Bangladesh have turned themselves into a useful one-day outfit. They have some flamboyant batsmen, useful all-rounders, and a couple of tidy spinners capable of stemming the run flow. What they don’t have, however, is dangerous pacemen, tactical awareness and self-discipline. Unfortunately for the hosts, these are the qualities that Test cricket requires. On Friday’s evidence, it’s easy to see why so many observers believe the ICC was hasty in granting them full test status. Before this game, the hosts had won just two of their sixty odd tests; so when Cook and Carberry got England off to a flyer on the first morning, it was no surprise that their self-confidence evaporated faster than the early moisture that Shakib Al Hasan had naively predicted when he won the toss and asked England to bat.
A ‘test’ match is supposed to be just that – a test. But the hardest part of Alistair Cook and Kevin Pietersen’s day was deciding which billboard to aim at as they smashed the Bangladesh attack around the park at will. It was easy peasy lemon squeezy; a childish expression maybe, but somehow it seems the most appropriate way to describe England’s progress (after all, even England U-11s would have fancied their chances of posting a decent score against today’s opponents). Ok, that’s a bit of a cheap shot. After all, Bangladesh are producing some excellent young players (and their U-19s recently defeated England in a one-day series). However, for the moment they are simply not up to test standard. It’s always good to encourage the expansion of the game, but it’s also important not to cheapen Test cricket. Batting and bowling averages around the world have already been skewed by Bangladesh’s premature elevation to test status. It is simply not right that newcomers like Michael Carberry are making their debuts against weaker bowling attacks than they face week in week out in domestic cricket.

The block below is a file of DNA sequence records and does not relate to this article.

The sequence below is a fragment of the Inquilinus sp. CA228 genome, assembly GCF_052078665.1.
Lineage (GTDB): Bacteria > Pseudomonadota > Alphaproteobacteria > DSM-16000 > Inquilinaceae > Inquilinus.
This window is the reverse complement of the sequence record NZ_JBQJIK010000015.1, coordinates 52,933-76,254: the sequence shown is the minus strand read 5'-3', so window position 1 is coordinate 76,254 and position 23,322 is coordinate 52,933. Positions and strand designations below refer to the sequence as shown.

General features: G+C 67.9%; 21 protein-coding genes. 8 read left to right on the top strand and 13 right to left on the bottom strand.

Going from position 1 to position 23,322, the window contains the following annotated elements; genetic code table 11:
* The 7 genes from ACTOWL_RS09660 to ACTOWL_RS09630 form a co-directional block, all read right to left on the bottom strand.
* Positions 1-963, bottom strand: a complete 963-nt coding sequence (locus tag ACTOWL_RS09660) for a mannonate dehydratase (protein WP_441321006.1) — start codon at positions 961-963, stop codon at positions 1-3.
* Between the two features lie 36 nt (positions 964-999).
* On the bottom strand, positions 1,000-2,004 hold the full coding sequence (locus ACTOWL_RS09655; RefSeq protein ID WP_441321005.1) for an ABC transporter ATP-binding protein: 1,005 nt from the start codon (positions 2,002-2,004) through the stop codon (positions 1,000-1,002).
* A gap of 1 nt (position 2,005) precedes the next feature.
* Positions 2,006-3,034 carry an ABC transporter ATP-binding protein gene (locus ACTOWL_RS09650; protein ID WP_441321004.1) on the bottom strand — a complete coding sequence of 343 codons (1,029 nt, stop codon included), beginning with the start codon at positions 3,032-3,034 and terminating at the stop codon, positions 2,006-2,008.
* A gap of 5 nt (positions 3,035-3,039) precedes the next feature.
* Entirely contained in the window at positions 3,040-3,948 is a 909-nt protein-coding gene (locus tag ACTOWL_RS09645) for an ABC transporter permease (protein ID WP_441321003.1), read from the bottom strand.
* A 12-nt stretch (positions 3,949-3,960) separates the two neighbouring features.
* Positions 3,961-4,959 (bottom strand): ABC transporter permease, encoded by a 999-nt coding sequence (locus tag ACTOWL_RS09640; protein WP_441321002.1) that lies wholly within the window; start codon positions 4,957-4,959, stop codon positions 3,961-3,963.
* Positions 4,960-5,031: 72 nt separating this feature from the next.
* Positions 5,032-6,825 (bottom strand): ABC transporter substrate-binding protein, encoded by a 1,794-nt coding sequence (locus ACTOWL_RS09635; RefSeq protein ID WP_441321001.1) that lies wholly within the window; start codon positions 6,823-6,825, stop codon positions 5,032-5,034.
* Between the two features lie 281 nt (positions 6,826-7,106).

Today’s play can be summarised in a few lines – so here’s the gist of it. England’s team selection was extraordinarily negative. They decided they needed six batsmen (with Bresnan coming in as low as 10!) and only four bowlers (despite the energy sapping heat and the fitness cloud over Stuart Broad). That meant that James Tredwell missed out on a first test cap. However, at least we resisted the temptation to play two seamers and two off spinners; a ridiculous strategy we last employed in 1993, when Australia filled their boots against a pitiful attack of Martin Bicknell, Mark Ilott, Peter Such and John Emburey. However, the consensus in the Sky studio was that although England’s selection was nonsensical, they would probably win irrespective of who they picked. This optimism seemed well founded when Bangladesh won the toss and decided to bowl on a batsman’s paradise … a decision which had Rob Key in hysterics; although it was hard to tell whether he was laughing at the promotion of Carberry (who has earned an England debut after one good season for Hampshire) over his good self (who has had several for Kent).
Ninety overs later England had amassed a mighty 374-3. Cook was unbeaten on 158 and Collingwood was with him on 32 not out. Although the skipper played impressively and showed signs that he had expanded his game, it must be stressed that the bowling was about as challenging as Worcestershire’s (so no doubt Shakib Al Hasan will fit in well at New Road next season). The day was only really notable for Pietersen’s welcome return to form. To counter his problems against left arm spin, KP decided to try and stay inside the line of the ball and aim predominantly through extra cover. It seemed to do the trick. Although he was somewhat predictably out for 99, misjudging the length of a straight one from Razzak, at least he didn’t get out trying to hit a six.